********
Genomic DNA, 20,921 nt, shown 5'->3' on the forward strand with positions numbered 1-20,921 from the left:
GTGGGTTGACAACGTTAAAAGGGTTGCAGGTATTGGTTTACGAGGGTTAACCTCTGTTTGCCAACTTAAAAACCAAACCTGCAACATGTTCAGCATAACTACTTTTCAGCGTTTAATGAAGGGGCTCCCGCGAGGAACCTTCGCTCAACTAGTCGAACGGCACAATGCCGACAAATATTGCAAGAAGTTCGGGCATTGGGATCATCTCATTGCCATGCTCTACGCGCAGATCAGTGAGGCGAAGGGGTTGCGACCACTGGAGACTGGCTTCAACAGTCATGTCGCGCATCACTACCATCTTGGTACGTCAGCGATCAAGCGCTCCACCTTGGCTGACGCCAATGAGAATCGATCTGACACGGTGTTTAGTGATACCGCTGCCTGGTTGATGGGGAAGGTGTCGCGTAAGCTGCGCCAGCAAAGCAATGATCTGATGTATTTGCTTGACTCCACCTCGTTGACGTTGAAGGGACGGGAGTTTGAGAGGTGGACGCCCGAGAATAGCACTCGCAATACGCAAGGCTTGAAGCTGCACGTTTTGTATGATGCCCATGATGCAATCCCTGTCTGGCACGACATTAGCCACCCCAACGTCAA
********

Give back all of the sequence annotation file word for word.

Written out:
Genomic DNA, 20,921 nt, shown 5'->3' on the forward strand with positions numbered 1-20,921 from the left:
GTGGGTTGACAACGTTAAAAGGGTTGCAGGTATTGGTTTACGAGGGTTAACCTCTGTTTGCCAACTTAAAAACCAAACCTGCAACATGTTCAGCATAACTACTTTTCAGCGTTTAATGAAGGGGCTCCCGCGAGGAACCTTCGCTCAACTAGTCGAACGGCACAATGCCGACAAATATTGCAAGAAGTTCGGGCATTGGGATCATCTCATTGCCATGCTCTACGCGCAGATCAGTGAGGCGAAGGGGTTGCGACCACTGGAGACTGGCTTCAACAGTCATGTCGCGCATCACTACCATCTTGGTACGTCAGCGATCAAGCGCTCCACCTTGGCTGACGCCAATGAGAATCGATCTGACACGGTGTTTAGTGATACCGCTGCCTGGTTGATGGGGAAGGTGTCGCGTAAGCTGCGCCAGCAAAGCAATGATCTGATGTATTTGCTTGACTCCACCTCGTTGACGTTGAAGGGACGGGAGTTTGAGAGGTGGACGCCCGAGAATAGCACTCGCAATACGCAAGGCTTGAAGCTGCACGTTTTGTATGATGCCCATGATGCAATCCCTGTCTGGCACGACATTAGCCACCCCAACGTCAA